Alan Weakley is a plant taxonomist, community ecologist, and conservationist specializing in the Southeastern United States. He holds a B.A. from UNC-Chapel Hill and a Ph.D. from Duke University.  He has worked as botanist and ecologist for the N.C. Natural Heritage Program, and as regional and chief ecologist for The Nature Conservancy and NatureServe, and currently serves as Director of the UNC-CH Herbarium, a department of the N.C. Botanical Garden, and teaches as adjunct faculty at UNC-Chapel Hill and at the Highlands Biological Station. In the course of his career, he has worked cooperatively with most federal and state land-managing agencies in the southeastern United States.

Alan is author of the Flora of the Southeastern United States and its app version, FloraQuest, and co-author (with Chris Ludwig and Johnny Townsend) of the Flora of Virginia and the Flora of Virginia App, which have received awards including the Thomas Jefferson Award for Conservation. He is also co-author (with Laura Cotterman and Damon Waitt) of Wildflowers of the Atlantic Southeast. Working with a team of botanists and data scientists across the southeastern United States, Alan is leading a project to complete an enhanced version of the Flora of the Southeastern United States and also develop a series of apps, FloraQuest, covering the 25 state region.

The FloraQuest apps are designed by Alan and the Southeastern Flora Team as a modernized reinvention of “the flora”, designed to present the standard kinds of information usually found in a scientific flora (dichotomous keys, information on habitat, distribution, taxonomy, scientific references) with additional conservation-related information (rarity, conservatism, habitat dependency) and innovative identification tools (graphic keys, diagnostic photos) made possible by digital technology.  The goal is to empower biodiversity conservation by a greater diversity of people, including nonprofessionals wantimng to contribute through citizen or participatory science.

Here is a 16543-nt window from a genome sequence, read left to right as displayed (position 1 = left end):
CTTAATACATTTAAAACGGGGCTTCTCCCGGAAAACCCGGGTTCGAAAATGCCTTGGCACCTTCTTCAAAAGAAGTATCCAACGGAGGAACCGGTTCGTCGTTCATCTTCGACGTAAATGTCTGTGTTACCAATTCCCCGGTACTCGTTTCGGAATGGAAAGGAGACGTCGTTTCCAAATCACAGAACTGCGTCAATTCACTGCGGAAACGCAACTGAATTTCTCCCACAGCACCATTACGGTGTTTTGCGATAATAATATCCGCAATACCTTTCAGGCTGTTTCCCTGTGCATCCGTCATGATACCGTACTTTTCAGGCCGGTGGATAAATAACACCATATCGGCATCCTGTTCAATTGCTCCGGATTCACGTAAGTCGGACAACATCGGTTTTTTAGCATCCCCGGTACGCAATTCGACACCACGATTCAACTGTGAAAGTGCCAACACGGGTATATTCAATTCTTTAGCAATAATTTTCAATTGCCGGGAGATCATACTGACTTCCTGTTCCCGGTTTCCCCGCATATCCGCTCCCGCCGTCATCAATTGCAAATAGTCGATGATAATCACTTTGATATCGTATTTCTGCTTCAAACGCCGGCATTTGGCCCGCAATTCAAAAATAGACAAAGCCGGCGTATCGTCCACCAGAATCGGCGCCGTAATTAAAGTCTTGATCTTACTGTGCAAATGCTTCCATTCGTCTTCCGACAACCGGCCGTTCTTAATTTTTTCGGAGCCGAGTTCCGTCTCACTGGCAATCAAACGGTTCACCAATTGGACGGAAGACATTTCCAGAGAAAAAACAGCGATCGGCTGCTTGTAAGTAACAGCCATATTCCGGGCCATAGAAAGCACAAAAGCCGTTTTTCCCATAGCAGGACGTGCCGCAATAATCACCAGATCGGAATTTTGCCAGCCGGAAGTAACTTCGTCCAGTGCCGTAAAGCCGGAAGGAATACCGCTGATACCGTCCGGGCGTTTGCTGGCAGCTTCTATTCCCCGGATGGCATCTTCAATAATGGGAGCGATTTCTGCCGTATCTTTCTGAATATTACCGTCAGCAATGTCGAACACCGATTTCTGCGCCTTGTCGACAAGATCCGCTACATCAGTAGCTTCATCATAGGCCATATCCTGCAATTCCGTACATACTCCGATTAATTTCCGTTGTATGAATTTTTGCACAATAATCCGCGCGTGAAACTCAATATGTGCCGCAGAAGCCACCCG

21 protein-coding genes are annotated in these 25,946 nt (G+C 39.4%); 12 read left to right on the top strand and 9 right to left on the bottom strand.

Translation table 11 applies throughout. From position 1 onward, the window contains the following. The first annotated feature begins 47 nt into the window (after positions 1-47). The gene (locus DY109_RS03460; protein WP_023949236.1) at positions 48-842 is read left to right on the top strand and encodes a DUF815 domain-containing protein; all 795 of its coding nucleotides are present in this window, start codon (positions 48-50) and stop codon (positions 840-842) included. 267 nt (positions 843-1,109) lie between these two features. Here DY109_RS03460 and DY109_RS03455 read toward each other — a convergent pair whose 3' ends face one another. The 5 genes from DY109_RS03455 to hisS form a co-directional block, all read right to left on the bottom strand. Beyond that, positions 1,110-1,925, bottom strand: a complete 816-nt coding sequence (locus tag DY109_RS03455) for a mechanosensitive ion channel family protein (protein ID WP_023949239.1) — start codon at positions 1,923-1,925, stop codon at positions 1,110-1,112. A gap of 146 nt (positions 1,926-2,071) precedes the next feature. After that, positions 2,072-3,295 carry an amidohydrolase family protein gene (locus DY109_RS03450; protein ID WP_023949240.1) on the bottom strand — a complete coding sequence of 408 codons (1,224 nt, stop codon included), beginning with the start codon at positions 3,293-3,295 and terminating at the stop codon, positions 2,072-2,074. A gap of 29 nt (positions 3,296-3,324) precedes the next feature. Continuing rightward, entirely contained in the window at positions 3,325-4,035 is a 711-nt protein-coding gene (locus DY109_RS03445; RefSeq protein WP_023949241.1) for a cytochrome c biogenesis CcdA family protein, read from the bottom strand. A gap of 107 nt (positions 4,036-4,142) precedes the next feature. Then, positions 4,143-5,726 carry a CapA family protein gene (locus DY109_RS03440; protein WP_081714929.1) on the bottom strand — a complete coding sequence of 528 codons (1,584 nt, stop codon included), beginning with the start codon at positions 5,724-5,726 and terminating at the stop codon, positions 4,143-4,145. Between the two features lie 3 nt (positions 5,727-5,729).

Alan has authored over 100 journal articles and book chapters, and is in high demand as a speaker on plant taxonomy, community classification and mapping, biogeography, and biodiversity conservation. He is active with the Flora of North America project and the United States National Vegetation Classification, serves as an advisor to the N.C. Natural Heritage Program and N.C. Plant Conservation Program, and is a co-founder of the Carolina Vegetation Survey. As a trustee and board member of public and private conservation granting agencies and foundations, he has helped direct and oversee $400,000,000 of land conservation grants in the Southeastern United States.

Join us in person at the Kroc Center or via Zoom using this link.  The link will open at 6:30 and we will have some time to socialize before the presentation starts at 7PM.





Outreach Coordinator Needed

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The Upstate Chapter receives numerous requests for an “information table” as a way to offer information about the SCNPS and native plants. Recent examples include our information tables at REI, the PawPaw Festival, and our annual presence at the Oconee Bell Fest.

All that interest is fantastic, but often we don’t have the resources at our fingertips, despite having a membership that is knowledgeable and willing to help.

This highlights our need for an outgoing, organized person to respond to requests, find volunteers to staff the tables, and ensure that the needed equipment (tables, drapes, signage) and supplies (brochures, sign-up forms) make it to the events.

This is a great opportunity to share your passion for native plants, meet a lot of interesting people, and help the Chapter out, as well! Contact Chapter President Pam Barbour at [email protected] for more information.

Pickens Museum Native Plant Garden

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Special clean-up day at Pickens Museum Native Plant Garden

Saturday, October 14 from 8:30am to 11am. The Pickens County Museum is at 307 Johnson St, Pickens, SC 29671